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NCAA Division I

NCAA Division I (D-I) is the highest level of intercollegiate athletics sanctioned by the National Collegiate Athletic Association (NCAA) in the United States, which accepts players globally. D-I schools include the major collegiate athletic powers, with large budgets, more elaborate facilities and more athletic scholarships than Divisions II and III as well as many smaller schools committed to the highest level of intercollegiate competition. This level was previously called the University Division of the NCAA, in contrast to the lower-level College Division; these terms were replaced with numeric divisions in 1973. The University Division was renamed Division I, while the College Division was split in two; the College Division members that offered scholarships or wanted to compete against those who did became Division II, while those who did not want to offer scholarships became Division III.For college football only, D-I schools are further divided into the Football Bowl Subdivision (FBS), the Football Championship Subdivision (FCS), and those institutions that do not have any football program. FBS teams have higher game attendance requirements and more players receiving athletic scholarships than FCS teams. The FBS is named for its series of postseason bowl games, with various polls ranking teams after the conclusion of these games, while the FCS national champion is determined by a multi-team bracket tournament. For the 2020–21 school year, Division I contained 357 of the NCAA's 1,066 member institutions, with 130 in the Football Bowl Subdivision (FBS), 127 in the Football Championship Subdivision (FCS), and 100 non-football schools, with six additional schools in the transition from Division II to Division I. There was a moratorium on any additional movement up to D-I until 2012, after which any school that wants to move to D-I must be accepted for membership by a conference and show the NCAA it has the financial ability to support a D-I program.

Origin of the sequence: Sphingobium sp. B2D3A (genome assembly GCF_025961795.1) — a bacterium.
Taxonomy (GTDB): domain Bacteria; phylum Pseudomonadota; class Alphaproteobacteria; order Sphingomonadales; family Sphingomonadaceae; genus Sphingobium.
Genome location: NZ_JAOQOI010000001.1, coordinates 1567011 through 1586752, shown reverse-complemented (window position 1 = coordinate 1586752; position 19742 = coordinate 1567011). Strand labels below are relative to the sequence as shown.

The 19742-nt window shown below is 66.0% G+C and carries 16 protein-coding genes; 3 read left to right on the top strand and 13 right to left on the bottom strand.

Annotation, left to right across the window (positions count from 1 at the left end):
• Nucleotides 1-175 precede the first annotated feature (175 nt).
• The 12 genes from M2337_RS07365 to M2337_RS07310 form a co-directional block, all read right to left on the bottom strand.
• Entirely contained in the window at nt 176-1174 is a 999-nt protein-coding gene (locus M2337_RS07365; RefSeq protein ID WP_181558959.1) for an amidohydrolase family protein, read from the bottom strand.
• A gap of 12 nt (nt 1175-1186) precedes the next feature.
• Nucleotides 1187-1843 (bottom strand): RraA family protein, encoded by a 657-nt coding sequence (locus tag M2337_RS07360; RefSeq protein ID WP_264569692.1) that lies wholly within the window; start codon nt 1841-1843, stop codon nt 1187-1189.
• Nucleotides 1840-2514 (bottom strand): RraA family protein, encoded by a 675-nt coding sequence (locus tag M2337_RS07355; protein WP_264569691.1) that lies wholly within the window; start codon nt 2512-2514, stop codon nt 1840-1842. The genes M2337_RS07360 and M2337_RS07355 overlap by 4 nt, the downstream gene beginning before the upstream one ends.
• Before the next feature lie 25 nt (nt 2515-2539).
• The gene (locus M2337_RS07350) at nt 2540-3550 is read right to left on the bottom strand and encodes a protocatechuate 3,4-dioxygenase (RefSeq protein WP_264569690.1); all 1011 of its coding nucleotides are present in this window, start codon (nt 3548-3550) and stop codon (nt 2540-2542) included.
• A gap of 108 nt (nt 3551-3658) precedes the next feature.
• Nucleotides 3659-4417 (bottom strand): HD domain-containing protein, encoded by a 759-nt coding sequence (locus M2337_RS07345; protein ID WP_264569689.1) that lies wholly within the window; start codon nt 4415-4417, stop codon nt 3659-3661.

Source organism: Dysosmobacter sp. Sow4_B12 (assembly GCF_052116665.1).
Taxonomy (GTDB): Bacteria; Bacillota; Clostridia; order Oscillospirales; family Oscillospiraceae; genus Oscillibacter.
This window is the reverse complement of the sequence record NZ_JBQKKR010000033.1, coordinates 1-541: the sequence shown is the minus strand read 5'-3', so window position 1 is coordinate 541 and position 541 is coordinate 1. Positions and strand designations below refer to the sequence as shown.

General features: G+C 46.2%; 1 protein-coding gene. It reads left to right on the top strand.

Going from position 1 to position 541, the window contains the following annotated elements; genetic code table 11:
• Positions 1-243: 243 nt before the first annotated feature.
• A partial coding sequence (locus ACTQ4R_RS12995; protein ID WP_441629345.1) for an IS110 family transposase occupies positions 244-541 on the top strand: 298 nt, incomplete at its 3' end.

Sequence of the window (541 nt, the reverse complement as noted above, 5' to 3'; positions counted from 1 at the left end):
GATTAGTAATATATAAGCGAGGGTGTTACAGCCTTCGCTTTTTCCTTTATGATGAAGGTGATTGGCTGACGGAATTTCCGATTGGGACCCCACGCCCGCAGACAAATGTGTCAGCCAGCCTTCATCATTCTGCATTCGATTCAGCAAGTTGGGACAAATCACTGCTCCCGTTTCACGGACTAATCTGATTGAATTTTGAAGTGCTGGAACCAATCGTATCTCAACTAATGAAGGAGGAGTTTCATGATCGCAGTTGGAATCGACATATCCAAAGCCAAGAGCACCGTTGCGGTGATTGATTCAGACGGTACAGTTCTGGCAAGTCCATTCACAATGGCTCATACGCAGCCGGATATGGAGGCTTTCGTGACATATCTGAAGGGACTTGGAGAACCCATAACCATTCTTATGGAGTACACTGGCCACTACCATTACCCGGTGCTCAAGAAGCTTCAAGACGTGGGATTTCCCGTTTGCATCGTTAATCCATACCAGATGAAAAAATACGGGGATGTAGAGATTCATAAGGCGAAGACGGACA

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NCAA Division I Football Bowl Subdivision

The NCAA Division I Football Bowl Subdivision (FBS), formerly known as Division I-A, is the highest level of college football in the United States. The FBS consists of the largest schools in the National Collegiate Athletic Association (NCAA). As of 2022, there are 10 conferences and 131 schools in FBS. College football is one of the most popular spectator sports throughout much of the United States, and the top schools generate tens of millions of dollars in yearly revenue. Top FBS teams draw tens of thousands of fans to games, and the ten largest American stadiums by capacity all host FBS teams or games. Starting July 1, 2021, college athletes are now able to get paid for the use of their image and likeness. Prior to this date colleges were only allowed to provide players with non-monetary compensation such as athletic scholarships that provide for tuition, housing, and books. Unlike other NCAA divisions and subdivisions, the NCAA does not officially award an FBS football national championship, nor does it sanction a playoff tournament to determine such a champion on the field. Instead, organizations such as the Associated Press and AFCA have historically sought to rank the teams and crown a national champion, by taking a vote of sports writers and coaches, respectively. In place of such a playoff, various cities across the United States hold their own post-season contests, called bowl games, in which they traditionally invite teams to participate in them. Historically, these bowl games were mostly considered to be exhibition games involving a payout to participating teams.

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NCAA Football (video game series)